Before the sun rises on North Third Street, just south of Liberty Lands Park, one can spot delivery trucks in front of a local bakery.
It’s a scene reminiscent of Philadelphia’s past, and a reminder of industry that was active before white collar jobs began taking root in places other than Center City, like Old City and Northern Liberties.
One of those companies is Jarv.us Innovations, a small, private web development firm that has been renting office space at a rehabbed, former glass-blowing studio just down the street from the bakery, and it’s contributing to a growing movement of young workers that is interested in changing how business works.
The firm is the anchor tenant of the space, which it rents to partner companies and freelancers under branding that represents its collaborative workspace: “Devnuts.” What Devnuts means literally is that they’re nuts about web development. Figuratively, Devnuts is the mission of the collaborative inhabitants: actionably trying to change business and workplace culture.
The Devnuts model is not unfamiliar to coworking facilities like Old City’s Independents Hall: by making desks available to anyone — for a fee, of course — minds can meld and talents combine.
We’ve written about the organizations in the past — Jarvus and Devnuts — but it’s worth another look to see how the organizations are growing. Can this culture shift support strong commerce?
Ten months ago, the Devnuts crew launched Jarvus, an incorporated company that brings together talent to work on collaborative projects that Devnuts inhabitants were completing for clients more informally. It’s perhaps the tie that binds.
Though their energy and excitement is part of the charm, visiting the company and collaborative space’s founders in late July — Chris Alfano, John Fazio and Matt Monihan — it was clear that the organizational vision tends to get muddled.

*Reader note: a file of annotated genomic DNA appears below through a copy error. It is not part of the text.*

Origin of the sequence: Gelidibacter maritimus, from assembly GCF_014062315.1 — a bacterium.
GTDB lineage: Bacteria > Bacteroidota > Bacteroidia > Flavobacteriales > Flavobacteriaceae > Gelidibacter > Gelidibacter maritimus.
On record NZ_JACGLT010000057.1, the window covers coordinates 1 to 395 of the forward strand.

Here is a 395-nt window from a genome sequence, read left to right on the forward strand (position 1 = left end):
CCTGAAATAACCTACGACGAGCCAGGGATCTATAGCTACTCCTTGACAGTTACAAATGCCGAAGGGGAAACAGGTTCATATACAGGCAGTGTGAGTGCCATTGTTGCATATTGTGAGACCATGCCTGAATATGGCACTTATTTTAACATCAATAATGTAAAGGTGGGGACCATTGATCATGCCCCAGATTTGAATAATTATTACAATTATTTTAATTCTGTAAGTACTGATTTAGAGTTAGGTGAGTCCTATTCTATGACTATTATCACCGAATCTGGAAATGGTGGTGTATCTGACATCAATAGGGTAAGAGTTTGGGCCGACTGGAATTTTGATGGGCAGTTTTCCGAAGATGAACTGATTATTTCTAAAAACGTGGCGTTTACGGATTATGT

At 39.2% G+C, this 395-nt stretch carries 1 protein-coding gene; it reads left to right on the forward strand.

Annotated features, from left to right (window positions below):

But nearly a year after incorporating, one thing is clear: since separating the business, Jarvus, from the mission, Devnuts, they’re getting things done.
They’ve recently launched CreditScout, a web app that allows filmmakers to search state tax credits for shoot locations. It’s an interesting model, Fazio says.
And along with a handful of web development projects with local companies [including, full disclosure, Technically Media’s Philly Tech Week website], they’ve had releases like a mobile iPhone and Android applications for Consumer Reports.
The company is also launching soon an automated t-shirt fulfillment application (due out next week, the collaboration with ChoiceShirts is called Dynamic Wear, of which Independents Hall’s Alex Hillman is a partner), a building code violations reporting tool for building owners in New York, and more.
We wouldn’t normally mention uncompleted projects, but it’s the model behind them that is worth sharing: the company is offering services in exchange for equity stake in some cases. As the guys put it: “it’s the Richard Branson model where you decentralize corporate structure” and create collaboration without cash on hand.
And that’s a whole lot different than that bakery up the street.
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